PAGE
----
Kew - Japanese wood panels
These belong to a set of 26 panels illustrating trees that are important in Japanese culture. The three trees shown here are native to China, but were introduced to Japan many centuries ago.
On display at Kew Gardens from 20 January - 6 March 2011
On the left is the Chusan palm, now known by botanists as Trachycarpus fortunei. The middle panel is Asian pear (Pyrus pyrifolia) and on the right is Japanese persimmon (Diospyros kaki).
The panels were made at the University of Tokyo Botanical Gardens in 1878. At the time, Japan was modernising after 200 years of self-imposed isolation.
The beginnings of modern botany in Japan are shown through the combination of local name and botanical (Latin) name on each label, and of the Japanese painting and European style of wood sample.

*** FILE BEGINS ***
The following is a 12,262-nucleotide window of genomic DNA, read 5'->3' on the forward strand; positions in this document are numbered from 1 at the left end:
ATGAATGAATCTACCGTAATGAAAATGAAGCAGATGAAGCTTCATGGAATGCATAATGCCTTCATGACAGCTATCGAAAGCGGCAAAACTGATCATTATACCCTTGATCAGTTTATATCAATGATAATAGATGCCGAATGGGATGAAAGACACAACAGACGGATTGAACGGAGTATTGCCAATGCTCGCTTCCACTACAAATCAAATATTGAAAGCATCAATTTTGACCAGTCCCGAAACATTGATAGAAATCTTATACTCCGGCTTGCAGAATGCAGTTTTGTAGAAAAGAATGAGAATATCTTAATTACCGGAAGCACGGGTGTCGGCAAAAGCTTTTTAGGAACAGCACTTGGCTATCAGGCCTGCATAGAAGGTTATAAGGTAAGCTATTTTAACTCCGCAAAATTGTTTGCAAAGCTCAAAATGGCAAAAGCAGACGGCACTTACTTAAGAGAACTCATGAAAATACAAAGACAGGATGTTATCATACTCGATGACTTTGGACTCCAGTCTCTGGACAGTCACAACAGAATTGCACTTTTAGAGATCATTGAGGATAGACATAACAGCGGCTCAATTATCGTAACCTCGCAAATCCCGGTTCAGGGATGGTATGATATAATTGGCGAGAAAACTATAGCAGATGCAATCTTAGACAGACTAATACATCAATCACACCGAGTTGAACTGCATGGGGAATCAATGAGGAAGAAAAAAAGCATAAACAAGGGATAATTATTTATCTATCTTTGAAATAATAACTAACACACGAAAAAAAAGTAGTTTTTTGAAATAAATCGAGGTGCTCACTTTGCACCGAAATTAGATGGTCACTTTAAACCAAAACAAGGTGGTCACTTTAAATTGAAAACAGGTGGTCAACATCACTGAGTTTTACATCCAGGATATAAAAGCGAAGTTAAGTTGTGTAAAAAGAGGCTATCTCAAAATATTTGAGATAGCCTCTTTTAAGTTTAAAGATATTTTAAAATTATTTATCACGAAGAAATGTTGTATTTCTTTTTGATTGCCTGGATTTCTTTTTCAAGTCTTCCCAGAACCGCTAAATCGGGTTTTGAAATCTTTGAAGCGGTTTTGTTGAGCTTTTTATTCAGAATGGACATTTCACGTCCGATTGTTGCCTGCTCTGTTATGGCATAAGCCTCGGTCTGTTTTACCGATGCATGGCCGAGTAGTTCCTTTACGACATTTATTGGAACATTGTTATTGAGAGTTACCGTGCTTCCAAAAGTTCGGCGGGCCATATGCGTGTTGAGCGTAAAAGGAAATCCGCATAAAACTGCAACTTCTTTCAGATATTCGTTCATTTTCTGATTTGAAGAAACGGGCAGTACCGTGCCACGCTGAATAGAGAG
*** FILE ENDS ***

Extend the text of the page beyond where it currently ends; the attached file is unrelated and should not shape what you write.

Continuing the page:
Each panel is made of the wood and bark of the tree shown in the painting; the distinctive bark of the Chusan palm shows the black scars where leaf bases have broken off the trunk. Like many of the 32,000 wood specimens in Kew’s Economic Botany Collection, these panels were first collected as scientific specimens. They can now be appreciated for their artistic and historical importance.
EBC 39985, 39992, 40003, Royal Botanic Gardens, Kew.
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